This year we continue to stand firm in our commitment to acknowledging our privileged presence on this land, traditionally owned by the Wurundjeri and Boonwurrung peoples of the Kulin nation. We are equally committed to bringing about change in our own as well as others’ perceptions of their role in ongoing colonisation. Read our Statement […]

AJDS Decolonisation Forum: From Australia to Israel-Palestine – insights

On September 4, 2016, the AJDS held the Decolonisation Forum: From Australia to Israel-Palestine. The event took place at the Multicultural Hub and was well attended, drawing together an eclectic crowd that had gathered to hear our esteemed panelists: Dr. Gary Foley, Dr. Clare Land, and Dr. Sary Zananiri. An additional presentation was delivered electronically by Nina Grunzwieg from Zochrot. […]

South Australia’s push to be the world’s nuclear waste dump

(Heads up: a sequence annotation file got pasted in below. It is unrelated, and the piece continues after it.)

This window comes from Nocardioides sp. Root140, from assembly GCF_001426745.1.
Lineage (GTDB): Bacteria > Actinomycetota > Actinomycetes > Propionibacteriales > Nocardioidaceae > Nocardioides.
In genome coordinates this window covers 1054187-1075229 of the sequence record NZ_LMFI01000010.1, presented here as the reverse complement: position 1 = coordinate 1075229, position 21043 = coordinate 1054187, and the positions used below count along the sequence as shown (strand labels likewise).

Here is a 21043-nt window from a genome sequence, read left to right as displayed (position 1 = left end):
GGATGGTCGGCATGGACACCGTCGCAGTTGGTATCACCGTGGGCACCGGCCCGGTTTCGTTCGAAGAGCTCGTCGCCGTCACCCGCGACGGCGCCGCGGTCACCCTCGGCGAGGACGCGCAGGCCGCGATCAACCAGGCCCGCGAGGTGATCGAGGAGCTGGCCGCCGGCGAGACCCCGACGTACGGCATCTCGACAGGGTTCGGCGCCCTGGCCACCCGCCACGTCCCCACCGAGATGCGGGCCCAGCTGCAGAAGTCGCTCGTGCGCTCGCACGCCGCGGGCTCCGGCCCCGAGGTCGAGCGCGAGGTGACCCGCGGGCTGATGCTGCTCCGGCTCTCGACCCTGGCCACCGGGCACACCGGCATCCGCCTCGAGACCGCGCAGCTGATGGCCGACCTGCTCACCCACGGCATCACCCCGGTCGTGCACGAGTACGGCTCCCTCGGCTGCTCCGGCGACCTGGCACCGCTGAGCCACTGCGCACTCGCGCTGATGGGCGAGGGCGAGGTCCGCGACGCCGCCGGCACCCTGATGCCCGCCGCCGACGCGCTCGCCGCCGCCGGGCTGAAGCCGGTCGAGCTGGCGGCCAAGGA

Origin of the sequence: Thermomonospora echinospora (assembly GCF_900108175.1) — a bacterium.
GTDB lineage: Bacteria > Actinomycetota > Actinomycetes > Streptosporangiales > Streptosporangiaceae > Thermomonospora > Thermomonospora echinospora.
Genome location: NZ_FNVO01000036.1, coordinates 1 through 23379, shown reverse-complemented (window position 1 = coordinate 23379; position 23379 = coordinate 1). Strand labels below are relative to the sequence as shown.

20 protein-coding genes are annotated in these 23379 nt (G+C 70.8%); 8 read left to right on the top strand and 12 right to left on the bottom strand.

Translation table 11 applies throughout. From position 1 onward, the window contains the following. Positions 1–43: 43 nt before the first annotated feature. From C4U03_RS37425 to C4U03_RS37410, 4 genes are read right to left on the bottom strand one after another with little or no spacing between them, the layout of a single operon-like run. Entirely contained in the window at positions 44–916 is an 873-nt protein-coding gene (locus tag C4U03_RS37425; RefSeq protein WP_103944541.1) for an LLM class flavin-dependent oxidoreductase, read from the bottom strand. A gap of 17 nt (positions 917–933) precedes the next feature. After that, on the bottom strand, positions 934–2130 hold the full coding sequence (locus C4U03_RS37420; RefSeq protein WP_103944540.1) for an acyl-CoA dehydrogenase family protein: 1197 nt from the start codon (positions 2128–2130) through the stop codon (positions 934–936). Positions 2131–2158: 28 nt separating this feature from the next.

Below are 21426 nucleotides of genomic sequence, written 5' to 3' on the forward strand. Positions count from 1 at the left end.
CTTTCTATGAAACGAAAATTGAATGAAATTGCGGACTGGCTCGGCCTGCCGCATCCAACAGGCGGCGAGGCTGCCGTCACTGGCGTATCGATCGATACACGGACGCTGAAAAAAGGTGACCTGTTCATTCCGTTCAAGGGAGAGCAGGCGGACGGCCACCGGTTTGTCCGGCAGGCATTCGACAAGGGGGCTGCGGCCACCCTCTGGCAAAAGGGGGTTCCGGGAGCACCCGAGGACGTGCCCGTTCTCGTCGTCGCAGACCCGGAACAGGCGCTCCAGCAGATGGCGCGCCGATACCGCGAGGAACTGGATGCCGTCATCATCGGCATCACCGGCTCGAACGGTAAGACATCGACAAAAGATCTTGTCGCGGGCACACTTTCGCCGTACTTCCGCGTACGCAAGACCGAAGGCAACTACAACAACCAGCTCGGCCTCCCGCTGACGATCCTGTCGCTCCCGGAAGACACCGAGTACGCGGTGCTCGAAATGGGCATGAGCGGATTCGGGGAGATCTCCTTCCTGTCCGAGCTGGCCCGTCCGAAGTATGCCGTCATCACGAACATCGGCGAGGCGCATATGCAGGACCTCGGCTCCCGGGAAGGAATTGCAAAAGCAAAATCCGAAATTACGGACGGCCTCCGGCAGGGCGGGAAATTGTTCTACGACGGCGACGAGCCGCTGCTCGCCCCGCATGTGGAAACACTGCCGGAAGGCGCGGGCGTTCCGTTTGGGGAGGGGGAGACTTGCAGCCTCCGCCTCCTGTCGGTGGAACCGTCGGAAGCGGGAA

By Jim Green. The South Australian Nuclear Fuel Cycle Royal Commission released its report in May. Its main recommendation was to consider turning SA into the world’s nuclear waste dump by importing 138,000 tonnes of high level nuclear waste and 390,000 cubic metres of intermediate level nuclear waste. How much money might be made by […]

Statement about Aboriginal incarceration and call to action

Like many around the country, members of the AJDS were appalled watching the Four Corners episode last Monday which told the stories of the brutality of Don Dale prison. Although these stories have been previously reported on and shared – particularly by Aboriginal peoples, groups, and media – it was this airing which captured the […]

Walking the Birrarung: an AJDS Aboriginal Cultural Walk with Dean Stewart

By Keren T Rubinstein Dean Stewart’s guided short walk across Enterprise Park, a bit of the Yarra River – or Birrarung, as it was named originally – and a small patch of bustling Southbank, was all it took to change my perspective on Melbourne’s CBD. Dean has been speaking to groups of all ages and […]